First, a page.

A Blueprint for Positive Cash Flow
Put the right systems in place to manage your cash flow

As every small business owner knows, maintaining cash flow is critical to growing a business. It makes it possible to hire new employees, purchase new equipment and take advantage of new business opportunities. However, according to the 2015 American Express OPEN Small Business Growth Pulse, 36 percent of small business owners credit cash flow issues with keeping them up at night. It isn’t easy for construction companies to get loans and between expanding quickly and needing to source business materials, it's understandable how cash flow can make—or break—your business. Without the right systems in place to manage your cash flow, you could find your business overwhelmed by that next big order and potentially unable to grow your business. There are fairly simple steps you can follow to form a "blueprint" for one. While the core principles may seem obvious, they can be challenging to keep up with—but the diligence in setting up a good system will be more than worth it. Consider the following:

Make Cash a Priority

While it may sometimes feel this way, cash flow issues do not occur out of nowhere. They can usually be found fairly quickly by keeping a close eye on your financial statements (balance sheet, income statement, etc.), as well as by building an annual cash flow projection. Your business probably already aggregates this information into a statement of cash flows that allows you to see the cash generated and used in your business during a specified time period. If not, reviewing these statements show the movement of your money over a period of time and is the easiest way to get a sense of where your cash flow stands. By knowing when your company’s finance is likely to experience dips and rises, you can plan when you need to seek credit. Think of lines of credit as temporary fixes to help your business overcome a rough patch.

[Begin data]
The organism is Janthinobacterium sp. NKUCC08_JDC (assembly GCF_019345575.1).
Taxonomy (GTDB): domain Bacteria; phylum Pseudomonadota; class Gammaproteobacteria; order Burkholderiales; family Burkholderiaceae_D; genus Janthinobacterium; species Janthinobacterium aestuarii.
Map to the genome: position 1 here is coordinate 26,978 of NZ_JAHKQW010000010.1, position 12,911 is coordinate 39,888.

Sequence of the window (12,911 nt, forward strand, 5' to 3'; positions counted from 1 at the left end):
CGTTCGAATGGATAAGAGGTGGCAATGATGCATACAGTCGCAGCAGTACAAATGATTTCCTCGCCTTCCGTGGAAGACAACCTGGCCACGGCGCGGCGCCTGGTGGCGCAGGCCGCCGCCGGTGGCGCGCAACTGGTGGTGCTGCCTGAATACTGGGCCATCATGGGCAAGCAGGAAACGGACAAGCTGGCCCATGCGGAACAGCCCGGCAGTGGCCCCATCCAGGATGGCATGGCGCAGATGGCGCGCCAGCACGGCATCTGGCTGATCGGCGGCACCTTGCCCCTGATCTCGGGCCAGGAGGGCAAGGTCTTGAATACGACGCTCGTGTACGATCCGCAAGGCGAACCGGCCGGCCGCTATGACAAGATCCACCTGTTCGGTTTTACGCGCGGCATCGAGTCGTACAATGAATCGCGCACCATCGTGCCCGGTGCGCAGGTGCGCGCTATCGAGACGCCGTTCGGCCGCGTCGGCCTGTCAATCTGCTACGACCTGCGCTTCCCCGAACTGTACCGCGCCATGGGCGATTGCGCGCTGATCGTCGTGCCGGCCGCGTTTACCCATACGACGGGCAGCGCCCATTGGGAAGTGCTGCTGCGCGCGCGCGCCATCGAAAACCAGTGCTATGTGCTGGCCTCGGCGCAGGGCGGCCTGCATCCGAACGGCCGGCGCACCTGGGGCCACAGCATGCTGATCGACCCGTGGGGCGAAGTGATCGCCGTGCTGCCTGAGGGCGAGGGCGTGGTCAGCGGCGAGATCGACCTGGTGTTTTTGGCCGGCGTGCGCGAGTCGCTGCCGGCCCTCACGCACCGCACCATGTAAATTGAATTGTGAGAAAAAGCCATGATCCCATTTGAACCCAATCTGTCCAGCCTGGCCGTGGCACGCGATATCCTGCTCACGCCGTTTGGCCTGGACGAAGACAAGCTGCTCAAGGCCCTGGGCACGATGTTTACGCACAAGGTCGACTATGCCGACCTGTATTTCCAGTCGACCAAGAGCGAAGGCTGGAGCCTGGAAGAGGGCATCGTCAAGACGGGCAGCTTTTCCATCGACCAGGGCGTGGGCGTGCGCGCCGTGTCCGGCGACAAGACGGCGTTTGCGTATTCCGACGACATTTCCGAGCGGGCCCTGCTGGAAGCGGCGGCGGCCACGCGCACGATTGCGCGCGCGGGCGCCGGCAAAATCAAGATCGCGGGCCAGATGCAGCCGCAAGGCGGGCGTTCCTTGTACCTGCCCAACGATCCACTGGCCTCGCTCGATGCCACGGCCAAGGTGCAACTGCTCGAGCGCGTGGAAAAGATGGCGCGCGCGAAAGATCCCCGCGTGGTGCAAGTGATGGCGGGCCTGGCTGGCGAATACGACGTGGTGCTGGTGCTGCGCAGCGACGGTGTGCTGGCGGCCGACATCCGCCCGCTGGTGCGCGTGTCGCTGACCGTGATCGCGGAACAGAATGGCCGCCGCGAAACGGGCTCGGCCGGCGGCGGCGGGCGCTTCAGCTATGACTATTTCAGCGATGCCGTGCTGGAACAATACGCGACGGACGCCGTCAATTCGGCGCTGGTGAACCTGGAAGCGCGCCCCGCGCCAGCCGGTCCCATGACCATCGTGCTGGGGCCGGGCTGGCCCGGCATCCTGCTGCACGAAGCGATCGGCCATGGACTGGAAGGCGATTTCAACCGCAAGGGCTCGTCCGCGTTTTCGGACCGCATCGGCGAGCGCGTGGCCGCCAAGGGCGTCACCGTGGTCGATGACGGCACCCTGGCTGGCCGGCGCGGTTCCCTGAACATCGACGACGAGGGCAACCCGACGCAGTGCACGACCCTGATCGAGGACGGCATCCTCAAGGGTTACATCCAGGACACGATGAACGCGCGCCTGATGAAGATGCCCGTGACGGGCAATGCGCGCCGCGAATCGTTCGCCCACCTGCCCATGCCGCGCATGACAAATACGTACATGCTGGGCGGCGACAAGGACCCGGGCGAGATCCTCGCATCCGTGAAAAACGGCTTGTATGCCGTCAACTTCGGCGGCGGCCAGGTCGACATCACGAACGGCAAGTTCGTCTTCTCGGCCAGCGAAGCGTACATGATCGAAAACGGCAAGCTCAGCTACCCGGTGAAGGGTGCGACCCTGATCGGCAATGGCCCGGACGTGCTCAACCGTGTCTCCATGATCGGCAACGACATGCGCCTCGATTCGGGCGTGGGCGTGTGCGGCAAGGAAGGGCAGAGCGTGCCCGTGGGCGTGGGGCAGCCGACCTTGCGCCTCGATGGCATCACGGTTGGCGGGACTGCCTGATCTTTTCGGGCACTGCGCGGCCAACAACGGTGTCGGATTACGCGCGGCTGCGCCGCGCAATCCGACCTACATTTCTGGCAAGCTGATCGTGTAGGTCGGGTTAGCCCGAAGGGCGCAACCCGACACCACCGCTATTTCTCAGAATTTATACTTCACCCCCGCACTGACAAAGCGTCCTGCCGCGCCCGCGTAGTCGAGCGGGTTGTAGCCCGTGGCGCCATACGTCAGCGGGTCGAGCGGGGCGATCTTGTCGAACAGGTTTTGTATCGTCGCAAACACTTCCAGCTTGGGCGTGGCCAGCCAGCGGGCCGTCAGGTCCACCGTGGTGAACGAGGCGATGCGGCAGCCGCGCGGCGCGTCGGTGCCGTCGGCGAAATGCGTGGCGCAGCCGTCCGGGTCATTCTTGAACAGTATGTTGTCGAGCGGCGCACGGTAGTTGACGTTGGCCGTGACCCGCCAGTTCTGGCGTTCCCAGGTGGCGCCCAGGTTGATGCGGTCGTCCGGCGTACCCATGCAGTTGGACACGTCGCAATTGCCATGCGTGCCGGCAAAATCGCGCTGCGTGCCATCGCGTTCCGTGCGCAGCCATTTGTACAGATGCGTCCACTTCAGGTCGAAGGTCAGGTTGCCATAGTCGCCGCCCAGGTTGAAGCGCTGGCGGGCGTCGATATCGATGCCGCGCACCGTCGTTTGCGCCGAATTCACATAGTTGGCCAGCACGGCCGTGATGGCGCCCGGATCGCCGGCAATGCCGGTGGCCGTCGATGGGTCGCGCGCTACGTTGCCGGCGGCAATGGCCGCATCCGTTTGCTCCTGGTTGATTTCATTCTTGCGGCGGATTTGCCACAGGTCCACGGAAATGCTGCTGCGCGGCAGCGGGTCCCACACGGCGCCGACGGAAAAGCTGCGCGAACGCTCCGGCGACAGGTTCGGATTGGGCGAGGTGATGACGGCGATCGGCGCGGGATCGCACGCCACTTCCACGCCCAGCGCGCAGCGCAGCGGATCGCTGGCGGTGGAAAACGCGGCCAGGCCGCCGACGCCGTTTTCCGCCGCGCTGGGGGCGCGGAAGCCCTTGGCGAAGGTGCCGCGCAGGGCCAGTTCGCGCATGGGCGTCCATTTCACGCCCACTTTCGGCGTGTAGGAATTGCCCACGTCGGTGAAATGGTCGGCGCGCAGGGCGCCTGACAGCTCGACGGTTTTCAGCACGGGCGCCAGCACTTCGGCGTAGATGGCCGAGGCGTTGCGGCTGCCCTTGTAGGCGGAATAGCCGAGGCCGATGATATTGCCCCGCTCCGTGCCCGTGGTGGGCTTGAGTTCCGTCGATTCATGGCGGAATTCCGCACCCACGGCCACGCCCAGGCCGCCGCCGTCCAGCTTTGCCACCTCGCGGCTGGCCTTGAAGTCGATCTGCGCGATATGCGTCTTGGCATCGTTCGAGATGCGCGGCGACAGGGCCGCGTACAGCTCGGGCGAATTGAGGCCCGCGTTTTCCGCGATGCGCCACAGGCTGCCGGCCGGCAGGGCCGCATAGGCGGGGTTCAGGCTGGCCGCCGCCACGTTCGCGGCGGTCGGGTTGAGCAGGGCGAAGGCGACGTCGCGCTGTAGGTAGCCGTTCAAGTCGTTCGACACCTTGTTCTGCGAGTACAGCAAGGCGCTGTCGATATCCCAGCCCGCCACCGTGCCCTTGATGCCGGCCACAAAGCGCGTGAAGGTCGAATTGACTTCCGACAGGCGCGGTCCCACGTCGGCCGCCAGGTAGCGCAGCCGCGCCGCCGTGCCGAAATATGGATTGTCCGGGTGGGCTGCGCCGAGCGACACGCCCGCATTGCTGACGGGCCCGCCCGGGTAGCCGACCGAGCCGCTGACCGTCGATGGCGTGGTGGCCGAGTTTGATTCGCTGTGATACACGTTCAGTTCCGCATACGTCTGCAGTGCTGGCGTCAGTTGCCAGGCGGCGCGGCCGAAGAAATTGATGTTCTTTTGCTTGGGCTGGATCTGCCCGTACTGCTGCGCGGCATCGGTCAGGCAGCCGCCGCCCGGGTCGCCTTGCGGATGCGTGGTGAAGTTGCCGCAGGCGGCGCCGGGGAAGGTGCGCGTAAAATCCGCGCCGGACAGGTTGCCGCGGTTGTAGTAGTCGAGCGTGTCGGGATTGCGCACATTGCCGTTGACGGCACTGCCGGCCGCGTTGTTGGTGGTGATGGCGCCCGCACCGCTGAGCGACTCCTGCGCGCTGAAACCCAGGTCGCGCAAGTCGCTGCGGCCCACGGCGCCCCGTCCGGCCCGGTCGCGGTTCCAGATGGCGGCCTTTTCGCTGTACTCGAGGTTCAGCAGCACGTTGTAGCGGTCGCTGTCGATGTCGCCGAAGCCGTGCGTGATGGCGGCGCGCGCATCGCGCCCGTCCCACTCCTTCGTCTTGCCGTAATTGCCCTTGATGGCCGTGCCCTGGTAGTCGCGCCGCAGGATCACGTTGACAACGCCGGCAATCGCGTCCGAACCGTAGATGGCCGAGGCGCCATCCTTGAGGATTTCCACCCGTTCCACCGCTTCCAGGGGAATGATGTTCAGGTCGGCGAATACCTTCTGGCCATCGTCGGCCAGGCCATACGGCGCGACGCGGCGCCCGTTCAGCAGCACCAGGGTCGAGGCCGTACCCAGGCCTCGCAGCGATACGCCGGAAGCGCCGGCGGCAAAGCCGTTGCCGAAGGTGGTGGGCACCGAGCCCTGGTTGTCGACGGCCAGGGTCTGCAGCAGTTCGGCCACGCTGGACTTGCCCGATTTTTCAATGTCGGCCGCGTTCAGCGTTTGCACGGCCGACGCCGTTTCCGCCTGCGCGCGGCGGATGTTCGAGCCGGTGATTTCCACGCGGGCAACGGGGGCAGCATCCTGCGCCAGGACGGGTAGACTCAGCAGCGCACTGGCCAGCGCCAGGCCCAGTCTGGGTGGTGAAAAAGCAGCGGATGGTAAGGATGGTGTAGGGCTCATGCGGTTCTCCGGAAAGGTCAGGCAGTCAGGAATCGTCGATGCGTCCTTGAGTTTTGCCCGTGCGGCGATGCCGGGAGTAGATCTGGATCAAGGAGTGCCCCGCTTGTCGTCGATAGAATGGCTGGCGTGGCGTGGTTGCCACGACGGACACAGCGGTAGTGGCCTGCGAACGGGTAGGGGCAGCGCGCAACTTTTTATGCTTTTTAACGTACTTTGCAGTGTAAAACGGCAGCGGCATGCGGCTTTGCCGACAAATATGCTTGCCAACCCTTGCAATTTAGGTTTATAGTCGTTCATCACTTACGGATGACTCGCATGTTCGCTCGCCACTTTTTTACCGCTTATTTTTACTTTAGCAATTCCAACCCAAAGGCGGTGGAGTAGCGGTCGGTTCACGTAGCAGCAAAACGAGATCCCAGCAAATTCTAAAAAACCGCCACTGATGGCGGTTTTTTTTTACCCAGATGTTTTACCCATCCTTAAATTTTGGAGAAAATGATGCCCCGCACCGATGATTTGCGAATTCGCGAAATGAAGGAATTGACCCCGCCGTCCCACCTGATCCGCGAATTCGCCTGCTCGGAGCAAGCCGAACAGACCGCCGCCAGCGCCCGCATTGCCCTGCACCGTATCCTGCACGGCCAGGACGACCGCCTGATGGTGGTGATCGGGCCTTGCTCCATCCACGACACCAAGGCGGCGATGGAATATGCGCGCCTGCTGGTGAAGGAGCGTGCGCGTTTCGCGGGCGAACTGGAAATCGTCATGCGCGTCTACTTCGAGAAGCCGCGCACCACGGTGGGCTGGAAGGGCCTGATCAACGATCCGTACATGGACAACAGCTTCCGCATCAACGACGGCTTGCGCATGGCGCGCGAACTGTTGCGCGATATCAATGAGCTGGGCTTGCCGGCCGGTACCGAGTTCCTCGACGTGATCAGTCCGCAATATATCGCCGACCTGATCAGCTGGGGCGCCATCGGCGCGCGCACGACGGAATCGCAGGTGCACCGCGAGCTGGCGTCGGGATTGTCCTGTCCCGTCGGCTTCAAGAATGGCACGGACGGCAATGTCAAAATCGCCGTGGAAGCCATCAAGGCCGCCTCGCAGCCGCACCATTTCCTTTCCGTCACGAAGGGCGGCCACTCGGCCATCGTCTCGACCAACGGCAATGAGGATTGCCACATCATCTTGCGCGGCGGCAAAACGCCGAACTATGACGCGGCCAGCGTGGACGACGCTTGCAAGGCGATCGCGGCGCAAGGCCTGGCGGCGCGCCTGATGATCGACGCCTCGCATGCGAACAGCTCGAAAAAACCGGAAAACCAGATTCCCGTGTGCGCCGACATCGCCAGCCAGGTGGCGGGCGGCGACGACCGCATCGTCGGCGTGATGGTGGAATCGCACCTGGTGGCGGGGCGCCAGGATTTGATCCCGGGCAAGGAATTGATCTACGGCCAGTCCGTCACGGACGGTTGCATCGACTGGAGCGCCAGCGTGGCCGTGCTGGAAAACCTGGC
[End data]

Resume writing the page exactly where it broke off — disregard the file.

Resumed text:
Know Your Payment Options

If you are looking for ways to extend your cash flow, consider branching out from checks and ACH payments. I put the majority of my business expenses on my American Express card and started my business with an Amex line of credit. Searching for cash flow options outside of traditional sources can help your business remain nimble and ready for growth. When using a credit or charge card, you are able to pay a vendor or supplier on their timeframe, but can delay payment on your end if needed. Cards also offer a variety of benefits including fraud protection, security and extended warranty on purchases. Many even include reward programs that you can re-invest back into growing your business.

Reduce Monthly Expenses

 

 

Even the smallest reductions can add up over time. An easy way to look at and reduce your company’s expenses is to target and analyze recurring costs. For example, find alternative ways to handle peaks without having to buy additional equipment, look to current talent to see if you can develop your internal team or rent the needed equipment to take on that big contract. Also, consider analyzing employee expenses to see if there is a way to reduce costs that may be hindering growth.

Tailor the Collection Process

It is easy to send out payment terms and forget about them. The first step to avoiding this is to understand your customers’ billing preferences and procedures. This will help you to invoice them in a manner that they prefer—sending the required funds into your account much quicker.

Plan for the Worst (or Best) Case Scenario

Even the best cash flow managers will find themselves in tight situations from time to time. It is important to plan for these situations so opportunities are not missed. Key areas you should be consistently aware of are the funds in your cash reserve, your spending limit on your credit card and available lines of credit. Remember, hope is not a business plan. Whatever steps you decide to incorporate into your cash flow blueprint, remember that creating a system for healthy cash flow will help you consistently manage your business needs. If a business is able to maintain their cash flow they will be better able to purchase new equipment and take advantage of new business opportunities when the time comes. By turning good practices into habits your business will be better positioned to profit and grow.